Conrad and rookie Alan L. Bean made a precision landing of Apollo 12 within walking distance of the Surveyor 3 uncrewed lunar probe, which had landed in April 1967 on the Ocean of Storms. The command module pilot was Gemini veteran Richard F. Gordon Jr. Conrad and Bean carried the first lunar surface color television camera, but it was damaged when accidentally pointed into the Sun. They made two EVAs totaling 7 hours and 45 minutes. On one, they walked to the Surveyor, photographed it, and removed some parts which they returned to Earth.
The contracted batch of 15 Saturn Vs was enough for lunar landing missions through Apollo 20. Shortly after Apollo 11, NASA publicized a preliminary list of eight more planned landing sites after Apollo 12, with plans to increase the mass of the CSM and LM for the last five missions, along with the payload capacity of the Saturn V. These final missions would combine the I and J types in the 1967 list, allowing the CMP to operate a package of lunar orbital sensors and cameras while his companions were on the surface, and allowing them to stay on the Moon for over three days. These missions would also carry the Lunar Roving Vehicle (LRV) increasing the exploration area and allowing televised liftoff of the LM. Also, the Block II spacesuit was revised for the extended missions to allow greater flexibility and visibility for driving the LRV.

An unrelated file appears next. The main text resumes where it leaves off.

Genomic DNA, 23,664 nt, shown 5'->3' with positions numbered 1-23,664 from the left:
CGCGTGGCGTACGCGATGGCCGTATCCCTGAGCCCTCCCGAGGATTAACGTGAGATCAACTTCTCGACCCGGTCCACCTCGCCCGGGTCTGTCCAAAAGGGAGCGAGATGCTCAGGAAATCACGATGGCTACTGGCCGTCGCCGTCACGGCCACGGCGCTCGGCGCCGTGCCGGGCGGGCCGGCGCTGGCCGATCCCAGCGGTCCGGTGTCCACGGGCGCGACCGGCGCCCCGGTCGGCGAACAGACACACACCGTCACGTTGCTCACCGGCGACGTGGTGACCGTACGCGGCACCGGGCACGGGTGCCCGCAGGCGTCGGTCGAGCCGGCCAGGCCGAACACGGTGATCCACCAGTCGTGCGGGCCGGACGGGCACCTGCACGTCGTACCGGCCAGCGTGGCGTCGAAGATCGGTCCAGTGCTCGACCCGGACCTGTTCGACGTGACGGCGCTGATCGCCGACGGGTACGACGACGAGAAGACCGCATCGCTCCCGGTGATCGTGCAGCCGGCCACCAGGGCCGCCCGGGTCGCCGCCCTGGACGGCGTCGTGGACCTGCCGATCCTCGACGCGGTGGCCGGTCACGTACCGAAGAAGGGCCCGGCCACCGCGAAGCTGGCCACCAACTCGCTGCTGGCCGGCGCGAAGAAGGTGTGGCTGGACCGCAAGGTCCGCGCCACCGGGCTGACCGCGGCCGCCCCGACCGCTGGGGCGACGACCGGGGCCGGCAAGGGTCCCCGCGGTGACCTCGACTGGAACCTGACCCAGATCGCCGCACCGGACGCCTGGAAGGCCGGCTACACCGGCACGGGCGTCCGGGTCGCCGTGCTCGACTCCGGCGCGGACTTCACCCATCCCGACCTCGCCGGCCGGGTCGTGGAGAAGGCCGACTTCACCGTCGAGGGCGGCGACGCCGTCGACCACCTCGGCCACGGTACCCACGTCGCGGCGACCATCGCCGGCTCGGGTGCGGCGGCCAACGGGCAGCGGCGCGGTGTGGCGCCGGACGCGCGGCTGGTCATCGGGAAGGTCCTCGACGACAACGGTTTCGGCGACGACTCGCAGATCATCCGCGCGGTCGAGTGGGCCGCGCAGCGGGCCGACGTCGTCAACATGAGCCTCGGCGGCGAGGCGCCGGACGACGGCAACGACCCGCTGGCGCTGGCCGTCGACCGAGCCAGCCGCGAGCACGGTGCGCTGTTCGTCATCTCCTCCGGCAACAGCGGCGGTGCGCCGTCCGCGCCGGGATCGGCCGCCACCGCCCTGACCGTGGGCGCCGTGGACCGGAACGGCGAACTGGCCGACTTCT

The success of the first two landings allowed the remaining missions to be crewed with a single veteran as commander, with two rookies. Apollo 13 launched Lovell, Jack Swigert, and Fred Haise in April 1970, headed for the Fra Mauro formation. But two days out, a liquid oxygen tank exploded, disabling the service module and forcing the crew to use the LM as a "lifeboat" to return to Earth. Another NASA review board was convened to determine the cause, which turned out to be a combination of damage of the tank in the factory, and a subcontractor not making a tank component according to updated design specifications. Apollo was grounded again, for the remainder of 1970 while the oxygen tank was redesigned and an extra one was added.